Shannon McNay is a transplanted Midwesterner living and writing in New York City. You can follow her on Twitter at @shannonmcnay.
A few years ago I was a recent college grad having trouble finding work in my field (sound familiar?). With a precious degree in hand, my ego wouldn’t allow me to stay at the restaurant that paid my bills all through school. So I temporarily gave up on the idea of finding the job of my dreams and took a job as bank teller. It turned out not to be such a bad gig and I ended up learning a lot. I was actually shocked to learn how little I knew about the banking industry, and further shocked to see that my customers were just as in the dark as I was.
A lot has changed in banks since then, notably the shift away from sales and towards creating a more positive experience for customers long-term. But even before that shift I learned that there were a lot of resources available to truly help customers, if they only knew about them. Here are five basic principles that you should know to better take advantage of these resources.
1. Trouble Doing a Budget? Help is Available.
Most people understand the basic idea of keeping a budget, but few people take the time to do it. The impact this can have on your finances should not be taken lightly. If you are having trouble maintaining a budget or even understanding how much of your money should go to what, stop by your local branch. All you have to do is ask for a financial advisor or personal banker and they will happily sit down to talk to you about this.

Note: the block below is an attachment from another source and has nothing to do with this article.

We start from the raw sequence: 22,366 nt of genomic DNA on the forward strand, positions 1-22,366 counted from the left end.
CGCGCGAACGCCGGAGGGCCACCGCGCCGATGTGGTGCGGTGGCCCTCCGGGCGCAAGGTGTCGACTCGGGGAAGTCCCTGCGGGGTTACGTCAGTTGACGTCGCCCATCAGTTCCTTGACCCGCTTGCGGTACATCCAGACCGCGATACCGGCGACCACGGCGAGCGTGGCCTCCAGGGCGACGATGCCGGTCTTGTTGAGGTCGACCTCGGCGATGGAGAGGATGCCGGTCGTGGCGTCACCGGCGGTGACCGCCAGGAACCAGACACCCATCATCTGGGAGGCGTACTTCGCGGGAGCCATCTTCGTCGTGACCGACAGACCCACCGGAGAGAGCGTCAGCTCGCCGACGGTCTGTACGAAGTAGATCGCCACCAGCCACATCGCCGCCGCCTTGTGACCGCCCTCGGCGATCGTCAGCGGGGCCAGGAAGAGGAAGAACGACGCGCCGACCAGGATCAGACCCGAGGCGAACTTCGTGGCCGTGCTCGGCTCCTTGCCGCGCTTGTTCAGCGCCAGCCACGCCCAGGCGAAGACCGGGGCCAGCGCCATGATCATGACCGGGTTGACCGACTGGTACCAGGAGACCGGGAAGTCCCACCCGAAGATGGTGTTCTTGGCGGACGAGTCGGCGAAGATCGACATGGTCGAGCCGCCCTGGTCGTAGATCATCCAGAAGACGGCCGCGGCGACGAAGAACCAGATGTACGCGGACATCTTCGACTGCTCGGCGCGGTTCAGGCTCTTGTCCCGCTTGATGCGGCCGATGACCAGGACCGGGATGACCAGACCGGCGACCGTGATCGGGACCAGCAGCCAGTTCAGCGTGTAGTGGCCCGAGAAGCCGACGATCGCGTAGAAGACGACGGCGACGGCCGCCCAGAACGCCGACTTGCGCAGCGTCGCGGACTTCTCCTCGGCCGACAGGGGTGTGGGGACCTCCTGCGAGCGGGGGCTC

2. Don’t Forget to Build a Savings
Everyone knows they should have money saved up, but it’s not always that easy. Conventional wisdom says you should have three month’s salary tucked away in case of unemployment, disability, and other emergencies. However, many people live paycheck to paycheck or put a great deal of their money towards debt. So what are they supposed to do?
Talk to your branch’s personal banker. More and more banks these days are offering special savings accounts that reward you extra money based on length of time the account is open or reaching a certain dollar amount. Who doesn’t want free money? And you don’t have to put away hundreds of dollars a month to make this happen. Even if it is just $25-$50 per month, it is a start. You can ask for a savings account that doesn’t have a minimum balance requirement and better yet, one that automatically transfers a certain dollar amount from your checking each month. That way you can make sure you are saving, no matter how big or small the amount. Just remember not to withdraw from your savings too often because you will get hit with fees. The purpose of a savings is to keep your money locked in and is set up so it will stay that way unless there’s an emergency.